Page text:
Children’s Book Recommendations to support the 1918 Representation of the People Act

2018 marks 100 years since Parliament passed a law which allowed some women, and all men, to vote for the first time: the 1918 Representation of the People Act.

Why not try some of these amazing books that you can borrow from our libraries:

Things a bright girl can do by Sally Nichollsthings a bright girl can do

Evelyn is 17, and though she is rich and clever, she may never be allowed to follow her older brother to university. Enraged that she is expected to marry her childhood sweetheart rather than be educated, she joins the Suffragettes, and vows to pay the ultimate price for women’s freedom. May is 15, and already sworn to the cause, though she and her fellow Suffragists refuse violence. When she meets Nell, a girl who’s grown up in hardship, she sees a kindred spirit. Together and in love, the two girls start to dream of a world where all kinds of women have their place. But the fight for freedom will challenge Evelyn, May and Nell more than they ever could believe. As war looms, just how much are they willing to sacrifice?

 

The princess and the suffragette by  Holly Webb.

It is 1913, nine years after the end of A Little Princess saw Sara Crewe escape Miss Minchin’s orphanage. Lottie, the smallest girl from the original story, learns about the Suffragette movement from Sara, who returns to visit from time to time. Soon Lottie finds herself sneaking out of the orphanage to attend a demonstration, in defiance of her cold, distant father. A father who has a secret to hide about her own missing mother… It’s a story about lost mothers turning up in unexpected situations, the power of friendship and female empowerment.

 

Until we win by Linda Newberry Until we win

100 years ago, women didn’t have the right to vote. When Lizzy Frost becomes involved with the fledgling Suffragette movement, it expands her horizons in ways she never could have imagined. From time spent in prison for the cause to new relationships with fellow campaigners, Lizzy’s struggle for votes for women sets her heart on fire.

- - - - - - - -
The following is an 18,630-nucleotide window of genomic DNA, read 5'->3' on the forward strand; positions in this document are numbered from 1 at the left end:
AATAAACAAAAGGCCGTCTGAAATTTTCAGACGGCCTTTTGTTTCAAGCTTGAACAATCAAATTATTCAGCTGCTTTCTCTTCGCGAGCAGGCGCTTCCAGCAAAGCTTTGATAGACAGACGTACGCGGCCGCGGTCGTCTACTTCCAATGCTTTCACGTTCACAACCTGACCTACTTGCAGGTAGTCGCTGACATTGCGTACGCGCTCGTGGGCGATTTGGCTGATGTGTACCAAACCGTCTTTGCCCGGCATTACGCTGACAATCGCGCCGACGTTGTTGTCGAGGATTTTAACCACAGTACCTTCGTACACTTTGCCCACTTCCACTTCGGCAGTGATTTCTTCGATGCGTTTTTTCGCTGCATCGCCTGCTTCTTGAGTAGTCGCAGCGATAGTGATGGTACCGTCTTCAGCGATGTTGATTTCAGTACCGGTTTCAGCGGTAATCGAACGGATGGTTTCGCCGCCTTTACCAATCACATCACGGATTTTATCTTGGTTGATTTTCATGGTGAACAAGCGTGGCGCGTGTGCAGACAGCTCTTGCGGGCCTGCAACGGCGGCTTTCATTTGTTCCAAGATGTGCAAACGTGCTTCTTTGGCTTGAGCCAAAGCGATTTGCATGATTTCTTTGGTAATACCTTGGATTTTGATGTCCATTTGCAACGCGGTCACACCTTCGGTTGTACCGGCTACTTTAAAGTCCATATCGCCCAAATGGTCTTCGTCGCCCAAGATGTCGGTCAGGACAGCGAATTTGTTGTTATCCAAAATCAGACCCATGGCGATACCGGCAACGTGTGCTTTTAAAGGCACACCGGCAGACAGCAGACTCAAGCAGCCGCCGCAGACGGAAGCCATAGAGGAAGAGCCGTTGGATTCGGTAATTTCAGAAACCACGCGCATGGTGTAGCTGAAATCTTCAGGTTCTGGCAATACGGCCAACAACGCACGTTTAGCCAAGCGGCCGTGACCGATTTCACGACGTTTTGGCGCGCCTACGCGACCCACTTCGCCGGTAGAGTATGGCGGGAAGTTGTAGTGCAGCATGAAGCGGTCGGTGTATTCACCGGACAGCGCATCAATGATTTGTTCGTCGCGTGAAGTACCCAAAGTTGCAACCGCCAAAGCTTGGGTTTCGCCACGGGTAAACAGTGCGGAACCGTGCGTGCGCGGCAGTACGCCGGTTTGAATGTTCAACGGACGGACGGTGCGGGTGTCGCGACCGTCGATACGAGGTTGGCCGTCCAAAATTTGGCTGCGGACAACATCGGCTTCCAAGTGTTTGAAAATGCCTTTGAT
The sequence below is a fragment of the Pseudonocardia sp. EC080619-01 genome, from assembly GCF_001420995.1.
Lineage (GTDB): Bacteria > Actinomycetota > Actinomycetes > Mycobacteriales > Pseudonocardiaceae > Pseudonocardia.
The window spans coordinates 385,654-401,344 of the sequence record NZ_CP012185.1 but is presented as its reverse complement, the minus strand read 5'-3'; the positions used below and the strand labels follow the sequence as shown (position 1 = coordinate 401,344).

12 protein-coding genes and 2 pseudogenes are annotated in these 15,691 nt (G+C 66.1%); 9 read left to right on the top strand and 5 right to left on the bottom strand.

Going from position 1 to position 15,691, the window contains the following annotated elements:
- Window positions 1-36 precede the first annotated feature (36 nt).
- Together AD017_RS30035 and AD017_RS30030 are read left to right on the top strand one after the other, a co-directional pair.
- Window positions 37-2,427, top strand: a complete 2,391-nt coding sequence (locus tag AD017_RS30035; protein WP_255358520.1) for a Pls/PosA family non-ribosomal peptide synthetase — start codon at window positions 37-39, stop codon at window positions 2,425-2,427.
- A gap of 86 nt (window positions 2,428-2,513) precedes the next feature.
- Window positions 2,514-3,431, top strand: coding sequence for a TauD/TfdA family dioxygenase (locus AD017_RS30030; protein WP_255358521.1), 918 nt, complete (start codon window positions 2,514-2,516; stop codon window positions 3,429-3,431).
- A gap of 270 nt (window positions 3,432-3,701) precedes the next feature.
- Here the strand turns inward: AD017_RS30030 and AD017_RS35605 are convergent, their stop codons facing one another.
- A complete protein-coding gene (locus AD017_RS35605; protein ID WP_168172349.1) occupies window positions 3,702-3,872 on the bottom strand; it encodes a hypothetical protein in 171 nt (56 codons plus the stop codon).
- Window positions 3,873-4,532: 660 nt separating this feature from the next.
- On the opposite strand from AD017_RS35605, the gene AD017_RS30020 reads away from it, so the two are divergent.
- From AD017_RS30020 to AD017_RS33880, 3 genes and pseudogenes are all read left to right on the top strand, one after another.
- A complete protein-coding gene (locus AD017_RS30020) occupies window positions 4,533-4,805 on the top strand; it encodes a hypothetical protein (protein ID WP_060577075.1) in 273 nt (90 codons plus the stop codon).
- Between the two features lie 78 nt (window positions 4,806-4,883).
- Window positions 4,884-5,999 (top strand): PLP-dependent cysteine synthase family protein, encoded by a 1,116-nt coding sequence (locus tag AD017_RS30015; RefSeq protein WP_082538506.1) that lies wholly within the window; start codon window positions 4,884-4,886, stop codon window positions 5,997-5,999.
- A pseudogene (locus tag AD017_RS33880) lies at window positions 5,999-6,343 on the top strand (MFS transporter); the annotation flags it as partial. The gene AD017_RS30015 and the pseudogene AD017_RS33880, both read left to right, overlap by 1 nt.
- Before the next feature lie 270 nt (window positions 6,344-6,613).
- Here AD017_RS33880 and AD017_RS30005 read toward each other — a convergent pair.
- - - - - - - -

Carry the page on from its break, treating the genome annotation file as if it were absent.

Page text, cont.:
Rebel voices by Louise Kay Stewart

Campaigning through wars and facism, demanding their vote via protests, rallies and even imprisonment, global women’s suffrage took more than a century to achieve and is still ongoing today. Tracing its history from New Zealand at the end of the 19th century, follow this empowering movement as it spread from Oceania to Europe and the Americas, then Africa and Asia up to the present day.

Women win the vote : 6 February 1918 by Brian Williams.Women Win the Vote

On 6 February 1918, women in Britain were awarded the right to vote in a general election for the first time. Many of these women were suffragettes, who had fought a long, hard battle for the right to vote.

Fantastically great women who changed the world by Kate Pankhurstgreat women

Discover fascinating facts about some of the most amazing women who changed the world. Fly through the sky with the incredible explorer Amelia Earhart, read all about the wonderful adventures of Mary Seacole and many more inspiring women.

 

All of the recommended titles can be borrowed from Wokingham Borough Libraries https://wokingham.spydus.co.uk  or visit www.wokingham.gov.uk/libraries

 

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Empathy Day Book Recommendations